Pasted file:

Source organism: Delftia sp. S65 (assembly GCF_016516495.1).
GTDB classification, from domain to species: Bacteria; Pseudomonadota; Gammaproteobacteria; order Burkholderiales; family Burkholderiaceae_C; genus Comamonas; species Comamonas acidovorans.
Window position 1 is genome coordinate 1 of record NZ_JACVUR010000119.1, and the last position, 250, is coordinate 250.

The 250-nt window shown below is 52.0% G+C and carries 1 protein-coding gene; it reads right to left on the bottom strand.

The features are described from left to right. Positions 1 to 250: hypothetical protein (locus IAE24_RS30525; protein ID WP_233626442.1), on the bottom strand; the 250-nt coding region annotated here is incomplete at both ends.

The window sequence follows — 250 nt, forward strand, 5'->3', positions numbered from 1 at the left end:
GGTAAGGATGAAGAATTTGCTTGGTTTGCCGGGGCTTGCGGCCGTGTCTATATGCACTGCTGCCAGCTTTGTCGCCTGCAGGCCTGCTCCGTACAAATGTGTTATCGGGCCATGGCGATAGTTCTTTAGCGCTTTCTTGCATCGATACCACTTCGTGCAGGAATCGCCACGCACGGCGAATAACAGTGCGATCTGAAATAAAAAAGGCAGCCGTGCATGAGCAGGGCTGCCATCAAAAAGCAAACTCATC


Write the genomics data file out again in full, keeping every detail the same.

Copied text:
Source organism: Delftia sp. S65 (assembly GCF_016516495.1).
GTDB classification, from domain to species: Bacteria; Pseudomonadota; Gammaproteobacteria; order Burkholderiales; family Burkholderiaceae_C; genus Comamonas; species Comamonas acidovorans.
Window position 1 is genome coordinate 1 of record NZ_JACVUR010000119.1, and the last position, 250, is coordinate 250.

The 250-nt window shown below is 52.0% G+C and carries 1 protein-coding gene; it reads right to left on the bottom strand.

The features are described from left to right. Positions 1 to 250: hypothetical protein (locus IAE24_RS30525; protein ID WP_233626442.1), on the bottom strand; the 250-nt coding region annotated here is incomplete at both ends.

The window sequence follows — 250 nt, forward strand, 5'->3', positions numbered from 1 at the left end:
GGTAAGGATGAAGAATTTGCTTGGTTTGCCGGGGCTTGCGGCCGTGTCTATATGCACTGCTGCCAGCTTTGTCGCCTGCAGGCCTGCTCCGTACAAATGTGTTATCGGGCCATGGCGATAGTTCTTTAGCGCTTTCTTGCATCGATACCACTTCGTGCAGGAATCGCCACGCACGGCGAATAACAGTGCGATCTGAAATAAAAAAGGCAGCCGTGCATGAGCAGGGCTGCCATCAAAAAGCAAACTCATC